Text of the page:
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Knapp's walk-off HR in 13th seals series win

July 1, 2018

PHILADELPHIA -- Nick Pivetta, the unlikely winning pitcher, lurked in the middle of the mob. He drenched Andrew Knapp with a water cooler, hoisted the container above his own head, shook it triumphantly and tossed it aside to return to the scrum celebrating the hero of the Phillies' 4-3 win

PHILADELPHIA -- Nick Pivetta, the unlikely winning pitcher, lurked in the middle of the mob. He drenched Andrew Knapp with a water cooler, hoisted the container above his own head, shook it triumphantly and tossed it aside to return to the scrum celebrating the hero of the Phillies' 4-3 win over the Nationals on Sunday afternoon at Citizens Bank Park.
Moments earlier, the Phillies were one strike away from having to hand the ball to a position player in the 14th inning when Knapp pinch-hit for Pivetta.
"Right in that moment," Phillies manager Gabe Kapler said, "I said to myself, 'I want this for the Phillies, but I want this for Andrew Knapp.'"

Knapp crushed the Phillies' first walk-off home run since April 29, 2016. It landed in right field's second deck, and it came 4 1/2 hours after the game started.
"I was loose pretty much from the time I stepped outside. When I'm not playing, my routine is to be ready to go in the third inning. I knew I was getting that pitcher's spot. Gabe told me. Whether it was that inning or in the 14th, I was ready to go.
The walk-off awarded a bullpen that used seven pitchers -- concluding with Pivetta, a starter -- to blank the Nationals over the game's final seven innings. Kapler said after the game that he would have used third baseman Jesmuel Valentin to pitch the 14th, because he didn't want to risk Pivetta's long-term health. Nats manager Dave Martinez also admitted he likely would have gone to first baseman Mark Reynolds if he needed another pitcher.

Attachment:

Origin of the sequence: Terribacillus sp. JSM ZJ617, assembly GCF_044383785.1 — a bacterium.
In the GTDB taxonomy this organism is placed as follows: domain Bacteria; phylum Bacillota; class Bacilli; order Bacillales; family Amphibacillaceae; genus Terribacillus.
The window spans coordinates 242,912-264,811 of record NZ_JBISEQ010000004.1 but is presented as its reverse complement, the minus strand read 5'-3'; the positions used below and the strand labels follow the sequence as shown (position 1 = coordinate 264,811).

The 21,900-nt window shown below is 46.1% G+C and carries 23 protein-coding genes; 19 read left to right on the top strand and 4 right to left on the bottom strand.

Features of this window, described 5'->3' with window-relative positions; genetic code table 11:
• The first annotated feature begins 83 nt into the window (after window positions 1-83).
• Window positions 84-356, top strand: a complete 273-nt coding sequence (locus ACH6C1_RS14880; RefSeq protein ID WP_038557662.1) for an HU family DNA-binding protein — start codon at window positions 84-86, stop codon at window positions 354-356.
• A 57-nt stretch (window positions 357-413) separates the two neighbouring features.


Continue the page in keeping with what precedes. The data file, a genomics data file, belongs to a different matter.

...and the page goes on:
"No offense to Val," Jacob Arrieta said, "but I really don't want to see him pitch in that game."

Kapler's gamble in the bottom of the fifth got the Phillies to that point. Arrieta needed just 70 pitches to get through five innings. But the Phillies had one hit, and they had not reached third base. With a three-run deficit, two on and one out, they sensed a big inning and went for it, pinch-hitting Carlos Santana for Arrieta. It paid off, with the Phillies scoring three runs in the frame to tie the game.
The decision, though, meant a bullpen that had pitched at least seven innings each of the past two nights had another lengthy outing ahead. It delivered.

"For the bullpen to step up and keep throwing zeros up was awesome," Knapp said. "It was a great team effort."
Austin Davis struck out the side in the sixth and retired all four batters he faced. Pat Neshek, in his season debut, combined with Tommy Hunter for the seventh inning. Mark Leiter and Adam Morgan worked through the eighth. Jake Thompson, recalled from Triple-A on Sunday morning, handled the ninth, 10th and 11th. Victor Arano came off 41 pitches over the last two nights to throw the 12th.

And Pivetta -- who hasn't pitched in relief since 2015 with the Nats' Class A Advanced Potomac, but closed for Team Canada as a teenager -- endured through the 13th.
"He fought to get in that game today," Kapler said. "He asked every couple minutes if he could go down to the bullpen. We thought about that decision long and hard."